“Flying Ant Day”

Up at the plot for the third day running, making a habit of getting here early. this is the height of summer, temperatures reaching – for us – a staggering near-thirty Celsius – so an earlier start means avoiding being out in the mid-day sun (which is for mad dogs as well as Englishmen). Having been away in Cornwall the weeds have taken a stranglehold and it is taking some time and effort to grub them out. But it is also enjoyable, especially by today when I can see the progress that’s been made.

There is an argument I am familiar with that says weeds growing amongst crops are natural mulch, helping prevent evaporation and conserving moisture and ideal growing conditions. I find some solace and some truth in that. The ground where I am weeding is still moist early in the day. But those self-same weeds also take the moisture they are saving so …

Sweetcorn has appeared from the chaos: shoulder high and glossy green, two rows of burgeoning peas stand proud of the plucked, assorted weeds now and the potatoes, ready to be dug, up are cleared. There is potato blight on site so getting them up now is a wise move.

Runner beans, late in, are in flower; while other plot holders are actually harvesting theirs as I type.

But there are so many insects about; flies of all natures around the stacked-with-weeds and fortuitously delivered-to-site horse muck compost bin started on Sunday and already head high (before decomposition takes it apart and reduces the height). Ladybirds, bees (some honeybees almost certainly from the on-site hive) and bumble bees droning around.

But on the teasel and marjoram is a veritable queue of butterflies, dancing and twirling: peacock, red admiral, tortoiseshell, comma, painted lady, gatekeeper, speckled wood, small skipper and small copper. They flit to and from the bramble-loaded hedgerow (that needs trimming).

But my eye is taken, while draining a bottle of “fizzy water”, by furious industrial scale miniature activity in one of the three raised beds where we have the pumpkins. These plants themselves are taking off like some kind of John Wyndham creations, big elephant-ear leaves spreading out and the growing tips, roaming about like Medusa’s snakes. But, looking closer, the soil is disturbed. Flying-ant day. As I watch, from below ground there begins to emerge a steady, slightly wobbly stream of winged ants.  They spill out and down the sides, clamber across the dry soil, scale up the hairy leaves and stalks, the big yellow flowers. Frenzied activity. The nest will have been preparing for this moment since the beginning of the warm spell I guess.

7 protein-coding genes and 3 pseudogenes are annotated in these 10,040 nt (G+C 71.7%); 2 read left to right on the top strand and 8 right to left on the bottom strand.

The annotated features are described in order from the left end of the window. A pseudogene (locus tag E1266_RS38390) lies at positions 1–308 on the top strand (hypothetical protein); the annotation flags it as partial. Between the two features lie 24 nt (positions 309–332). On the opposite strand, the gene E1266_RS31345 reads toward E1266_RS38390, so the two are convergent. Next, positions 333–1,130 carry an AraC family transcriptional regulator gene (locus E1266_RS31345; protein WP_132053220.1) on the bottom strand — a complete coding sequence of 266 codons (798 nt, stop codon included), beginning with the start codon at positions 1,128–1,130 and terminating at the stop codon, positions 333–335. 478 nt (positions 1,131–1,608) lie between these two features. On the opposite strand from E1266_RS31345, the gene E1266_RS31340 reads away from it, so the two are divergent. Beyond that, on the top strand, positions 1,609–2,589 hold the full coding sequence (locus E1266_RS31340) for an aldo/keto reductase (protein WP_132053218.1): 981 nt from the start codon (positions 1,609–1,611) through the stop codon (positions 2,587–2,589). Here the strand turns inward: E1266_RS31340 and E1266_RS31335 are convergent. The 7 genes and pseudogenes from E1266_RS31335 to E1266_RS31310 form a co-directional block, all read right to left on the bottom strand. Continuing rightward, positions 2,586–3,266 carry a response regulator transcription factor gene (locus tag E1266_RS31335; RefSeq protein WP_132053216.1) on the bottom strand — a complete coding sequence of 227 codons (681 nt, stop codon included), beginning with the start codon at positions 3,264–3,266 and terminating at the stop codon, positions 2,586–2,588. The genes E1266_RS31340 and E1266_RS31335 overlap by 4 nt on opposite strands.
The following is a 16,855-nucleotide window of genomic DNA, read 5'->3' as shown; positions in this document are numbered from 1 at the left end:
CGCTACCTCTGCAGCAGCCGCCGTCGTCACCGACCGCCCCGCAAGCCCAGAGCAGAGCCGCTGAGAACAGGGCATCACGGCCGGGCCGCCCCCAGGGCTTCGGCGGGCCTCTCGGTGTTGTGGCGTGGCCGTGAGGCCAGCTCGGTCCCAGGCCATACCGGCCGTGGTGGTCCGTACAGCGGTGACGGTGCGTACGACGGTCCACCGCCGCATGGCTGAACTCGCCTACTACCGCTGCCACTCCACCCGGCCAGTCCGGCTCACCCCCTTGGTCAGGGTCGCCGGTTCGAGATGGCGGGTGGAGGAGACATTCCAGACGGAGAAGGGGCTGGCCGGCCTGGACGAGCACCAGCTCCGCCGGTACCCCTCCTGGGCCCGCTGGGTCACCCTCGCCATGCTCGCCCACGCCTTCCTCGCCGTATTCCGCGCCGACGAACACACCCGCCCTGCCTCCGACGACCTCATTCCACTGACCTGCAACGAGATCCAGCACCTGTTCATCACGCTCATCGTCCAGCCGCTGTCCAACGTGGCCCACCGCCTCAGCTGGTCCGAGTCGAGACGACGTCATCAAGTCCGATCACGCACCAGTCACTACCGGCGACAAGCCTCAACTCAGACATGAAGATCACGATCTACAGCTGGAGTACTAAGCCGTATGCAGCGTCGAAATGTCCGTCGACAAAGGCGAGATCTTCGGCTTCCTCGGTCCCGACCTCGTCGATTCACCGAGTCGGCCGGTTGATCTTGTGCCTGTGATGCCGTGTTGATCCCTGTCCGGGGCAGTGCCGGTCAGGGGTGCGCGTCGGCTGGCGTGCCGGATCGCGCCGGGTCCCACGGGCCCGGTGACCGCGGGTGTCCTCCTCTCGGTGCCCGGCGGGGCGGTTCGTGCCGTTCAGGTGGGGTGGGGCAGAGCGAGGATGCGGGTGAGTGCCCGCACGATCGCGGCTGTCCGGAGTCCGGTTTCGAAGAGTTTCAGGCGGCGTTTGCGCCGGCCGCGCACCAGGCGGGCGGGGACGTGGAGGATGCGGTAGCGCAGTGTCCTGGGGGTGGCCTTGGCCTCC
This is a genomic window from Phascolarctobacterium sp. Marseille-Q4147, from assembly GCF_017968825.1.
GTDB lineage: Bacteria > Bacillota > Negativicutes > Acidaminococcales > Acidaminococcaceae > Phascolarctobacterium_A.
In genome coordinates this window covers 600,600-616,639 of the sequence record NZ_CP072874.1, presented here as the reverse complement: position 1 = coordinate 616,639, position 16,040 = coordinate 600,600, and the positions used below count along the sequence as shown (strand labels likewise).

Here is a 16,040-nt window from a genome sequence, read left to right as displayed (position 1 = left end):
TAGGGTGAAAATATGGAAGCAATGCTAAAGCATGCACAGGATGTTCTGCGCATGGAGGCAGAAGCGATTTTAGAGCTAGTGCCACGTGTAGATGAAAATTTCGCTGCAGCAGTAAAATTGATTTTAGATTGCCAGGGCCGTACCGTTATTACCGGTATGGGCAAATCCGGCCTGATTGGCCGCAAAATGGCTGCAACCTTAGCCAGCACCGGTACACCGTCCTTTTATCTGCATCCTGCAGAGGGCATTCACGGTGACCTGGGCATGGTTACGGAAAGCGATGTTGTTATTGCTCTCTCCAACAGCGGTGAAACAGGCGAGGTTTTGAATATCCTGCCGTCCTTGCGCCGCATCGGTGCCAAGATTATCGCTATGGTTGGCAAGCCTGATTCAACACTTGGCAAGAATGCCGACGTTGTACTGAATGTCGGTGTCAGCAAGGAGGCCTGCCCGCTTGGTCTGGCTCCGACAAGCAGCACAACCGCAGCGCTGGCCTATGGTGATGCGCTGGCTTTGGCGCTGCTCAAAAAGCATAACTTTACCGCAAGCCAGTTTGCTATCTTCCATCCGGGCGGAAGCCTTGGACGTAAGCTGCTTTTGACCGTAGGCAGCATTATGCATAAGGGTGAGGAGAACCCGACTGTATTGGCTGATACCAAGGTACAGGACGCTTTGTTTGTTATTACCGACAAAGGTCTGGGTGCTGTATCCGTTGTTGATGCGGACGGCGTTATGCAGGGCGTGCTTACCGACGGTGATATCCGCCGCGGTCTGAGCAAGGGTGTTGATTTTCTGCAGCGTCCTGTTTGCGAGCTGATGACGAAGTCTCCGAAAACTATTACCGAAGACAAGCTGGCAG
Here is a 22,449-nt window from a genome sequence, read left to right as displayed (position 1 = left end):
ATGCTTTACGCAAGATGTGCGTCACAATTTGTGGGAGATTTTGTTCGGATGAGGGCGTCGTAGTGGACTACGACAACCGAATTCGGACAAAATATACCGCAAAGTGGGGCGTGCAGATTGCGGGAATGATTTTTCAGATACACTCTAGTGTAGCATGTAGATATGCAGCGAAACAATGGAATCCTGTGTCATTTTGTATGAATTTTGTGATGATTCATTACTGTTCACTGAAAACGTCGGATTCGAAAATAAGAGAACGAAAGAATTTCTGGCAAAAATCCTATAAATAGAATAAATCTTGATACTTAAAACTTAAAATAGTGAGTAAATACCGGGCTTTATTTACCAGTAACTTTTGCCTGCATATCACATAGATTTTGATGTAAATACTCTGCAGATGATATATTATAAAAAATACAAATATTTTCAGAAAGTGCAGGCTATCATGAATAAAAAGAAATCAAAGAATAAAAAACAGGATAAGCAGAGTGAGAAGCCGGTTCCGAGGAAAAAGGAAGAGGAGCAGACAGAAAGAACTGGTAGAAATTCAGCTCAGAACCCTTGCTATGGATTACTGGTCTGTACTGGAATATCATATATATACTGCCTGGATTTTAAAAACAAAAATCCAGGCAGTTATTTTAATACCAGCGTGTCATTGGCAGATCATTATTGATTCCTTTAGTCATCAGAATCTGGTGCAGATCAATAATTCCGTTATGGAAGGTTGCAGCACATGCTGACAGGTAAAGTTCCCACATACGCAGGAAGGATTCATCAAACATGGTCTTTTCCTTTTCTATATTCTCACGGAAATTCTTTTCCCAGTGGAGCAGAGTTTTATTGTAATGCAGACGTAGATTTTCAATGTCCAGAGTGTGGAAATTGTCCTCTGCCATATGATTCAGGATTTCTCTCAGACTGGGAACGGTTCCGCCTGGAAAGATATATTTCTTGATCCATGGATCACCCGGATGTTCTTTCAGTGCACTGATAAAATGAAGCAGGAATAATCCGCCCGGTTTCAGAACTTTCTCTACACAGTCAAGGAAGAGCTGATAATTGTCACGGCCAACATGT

The following is taken from an on-line report from the Guardian.

“’Flying Ant Day’ is the layman’s term for the time in which the queen ants from various ant colonies emerge from their nest to begin their nuptial flight and look for male ants to mate with and begin new colonies.

The queen ant (usually the biggest winged ant you can find) will leave the nest with a number of male ants and begin their flight to try and find a suitable partner.

The queen and the male ants from the colony will then disperse to ensure that there is no cross breeding and, then, when far enough away from her worker ants the queen will release pheromones that are designed to attract frisky males.”

there is a great, if too-short BBC video about it here http://www.bbc.co.uk/nature/life/Black_garden_ant#p01jmb8g

And, sure enough, glancing up, there are the starlings that will take sweeps through them before they leave the ground and the swifts and swallows that’ll snap up those that get higher.

I sit for a good fifteen minutes, sweat literally running down my face: drinking water and observing the good that nature has done, is doing on the plots. It’s simply magical to be some small part of the whole thing; supporting the so-called creepy crawlies – compulsively fascinating when watched as I watched earlier – that are the base of a wildlife system that spreads far and wide.

After the break I will myself to trim the hedge … but have to call it quits after that. Satisfying few days tidying up the site. It’s not perfect but it’s recognizable again now.

Climbing into the car with a carrier bag full of courgettes-come-marrows I am not surprised to find winged ants on the windscreen of the car.










One response to this post.

  1. Hmm, I haven’t noticed any flying ants here so far this year, perhaps they are having a lie-in.


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